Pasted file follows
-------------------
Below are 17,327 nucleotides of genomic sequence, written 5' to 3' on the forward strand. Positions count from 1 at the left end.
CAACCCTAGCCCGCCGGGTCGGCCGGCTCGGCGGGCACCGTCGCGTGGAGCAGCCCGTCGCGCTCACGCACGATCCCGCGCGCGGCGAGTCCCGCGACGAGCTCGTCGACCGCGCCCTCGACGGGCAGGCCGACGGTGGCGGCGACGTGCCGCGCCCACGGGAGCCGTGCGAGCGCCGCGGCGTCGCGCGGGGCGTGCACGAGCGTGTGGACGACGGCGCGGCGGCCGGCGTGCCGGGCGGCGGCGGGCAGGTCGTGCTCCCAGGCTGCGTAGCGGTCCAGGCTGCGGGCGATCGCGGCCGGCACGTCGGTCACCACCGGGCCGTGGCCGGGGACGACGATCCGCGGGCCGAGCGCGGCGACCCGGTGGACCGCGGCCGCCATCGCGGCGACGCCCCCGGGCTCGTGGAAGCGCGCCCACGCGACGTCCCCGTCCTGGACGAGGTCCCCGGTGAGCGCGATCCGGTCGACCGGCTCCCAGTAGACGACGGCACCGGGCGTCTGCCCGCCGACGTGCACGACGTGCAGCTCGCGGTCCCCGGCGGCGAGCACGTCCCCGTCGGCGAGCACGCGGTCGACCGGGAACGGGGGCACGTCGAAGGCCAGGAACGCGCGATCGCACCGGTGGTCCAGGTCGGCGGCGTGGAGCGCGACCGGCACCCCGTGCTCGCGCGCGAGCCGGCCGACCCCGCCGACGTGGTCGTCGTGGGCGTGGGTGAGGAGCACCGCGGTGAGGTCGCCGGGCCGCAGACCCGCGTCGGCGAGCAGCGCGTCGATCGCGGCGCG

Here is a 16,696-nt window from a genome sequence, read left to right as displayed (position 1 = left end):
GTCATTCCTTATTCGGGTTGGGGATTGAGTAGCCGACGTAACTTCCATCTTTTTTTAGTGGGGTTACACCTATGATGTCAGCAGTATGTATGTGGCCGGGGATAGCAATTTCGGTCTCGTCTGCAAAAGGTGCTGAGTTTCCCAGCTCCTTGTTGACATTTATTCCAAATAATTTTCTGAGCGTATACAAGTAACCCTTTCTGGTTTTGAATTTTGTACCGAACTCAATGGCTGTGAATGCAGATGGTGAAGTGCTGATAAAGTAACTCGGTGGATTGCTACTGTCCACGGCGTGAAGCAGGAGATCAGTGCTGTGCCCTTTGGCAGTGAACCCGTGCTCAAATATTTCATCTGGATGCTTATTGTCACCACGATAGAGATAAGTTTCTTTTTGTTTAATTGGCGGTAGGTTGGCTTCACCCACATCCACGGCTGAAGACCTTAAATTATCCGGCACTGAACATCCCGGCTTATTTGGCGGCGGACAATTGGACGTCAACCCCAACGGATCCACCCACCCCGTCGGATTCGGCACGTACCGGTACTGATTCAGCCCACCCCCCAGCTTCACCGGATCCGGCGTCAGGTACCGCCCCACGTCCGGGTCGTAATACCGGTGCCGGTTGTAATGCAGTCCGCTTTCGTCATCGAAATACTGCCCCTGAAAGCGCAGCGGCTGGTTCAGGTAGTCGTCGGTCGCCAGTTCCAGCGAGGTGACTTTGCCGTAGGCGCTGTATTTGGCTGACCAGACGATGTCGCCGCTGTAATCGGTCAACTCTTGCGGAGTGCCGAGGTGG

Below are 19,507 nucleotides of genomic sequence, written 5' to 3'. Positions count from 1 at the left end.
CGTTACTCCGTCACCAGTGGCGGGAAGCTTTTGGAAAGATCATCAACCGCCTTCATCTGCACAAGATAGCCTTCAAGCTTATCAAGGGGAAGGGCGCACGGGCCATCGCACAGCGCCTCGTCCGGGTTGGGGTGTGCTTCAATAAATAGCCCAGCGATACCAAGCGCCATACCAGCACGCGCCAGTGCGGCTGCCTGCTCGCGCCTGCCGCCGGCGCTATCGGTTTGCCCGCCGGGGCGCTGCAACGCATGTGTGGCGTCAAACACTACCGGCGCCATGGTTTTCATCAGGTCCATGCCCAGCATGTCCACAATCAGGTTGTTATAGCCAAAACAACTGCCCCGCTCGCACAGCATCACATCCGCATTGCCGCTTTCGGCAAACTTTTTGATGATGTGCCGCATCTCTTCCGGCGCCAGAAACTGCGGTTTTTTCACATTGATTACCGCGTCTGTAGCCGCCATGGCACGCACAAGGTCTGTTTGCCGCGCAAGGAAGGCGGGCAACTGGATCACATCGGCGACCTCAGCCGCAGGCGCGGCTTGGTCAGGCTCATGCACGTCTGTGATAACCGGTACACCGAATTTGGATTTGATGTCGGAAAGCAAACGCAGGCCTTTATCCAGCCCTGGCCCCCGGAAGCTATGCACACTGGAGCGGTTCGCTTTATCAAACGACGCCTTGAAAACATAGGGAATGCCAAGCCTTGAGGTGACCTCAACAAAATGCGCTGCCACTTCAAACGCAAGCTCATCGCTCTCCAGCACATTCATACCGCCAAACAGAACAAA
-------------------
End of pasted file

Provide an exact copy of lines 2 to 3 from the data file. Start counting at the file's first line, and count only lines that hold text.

CAACCCTAGCCCGCCGGGTCGGCCGGCTCGGCGGGCACCGTCGCGTGGAGCAGCCCGTCGCGCTCACGCACGATCCCGCGCGCGGCGAGTCCCGCGACGAGCTCGTCGACCGCGCCCTCGACGGGCAGGCCGACGGTGGCGGCGACGTGCCGCGCCCACGGGAGCCGTGCGAGCGCCGCGGCGTCGCGCGGGGCGTGCACGAGCGTGTGGACGACGGCGCGGCGGCCGGCGTGCCGGGCGGCGGCGGGCAGGTCGTGCTCCCAGGCTGCGTAGCGGTCCAGGCTGCGGGCGATCGCGGCCGGCACGTCGGTCACCACCGGGCCGTGGCCGGGGACGACGATCCGCGGGCCGAGCGCGGCGACCCGGTGGACCGCGGCCGCCATCGCGGCGACGCCCCCGGGCTCGTGGAAGCGCGCCCACGCGACGTCCCCGTCCTGGACGAGGTCCCCGGTGAGCGCGATCCGGTCGACCGGCTCCCAGTAGACGACGGCACCGGGCGTCTGCCCGCCGACGTGCACGACGTGCAGCTCGCGGTCCCCGGCGGCGAGCACGTCCCCGTCGGCGAGCACGCGGTCGACCGGGAACGGGGGCACGTCGAAGGCCAGGAACGCGCGATCGCACCGGTGGTCCAGGTCGGCGGCGTGGAGCGCGACCGGCACCCCGTGCTCGCGCGCGAGCCGGCCGACCCCGCCGACGTGGTCGTCGTGGGCGTGGGTGAGGAGCACCGCGGTGAGGTCGCCGGGCCGCAGACCCGCGTCGGCGAGCAGCGCGTCGATCGCGGCGCG

Here is a 16,696-nt window from a genome sequence, read left to right as displayed (position 1 = left end):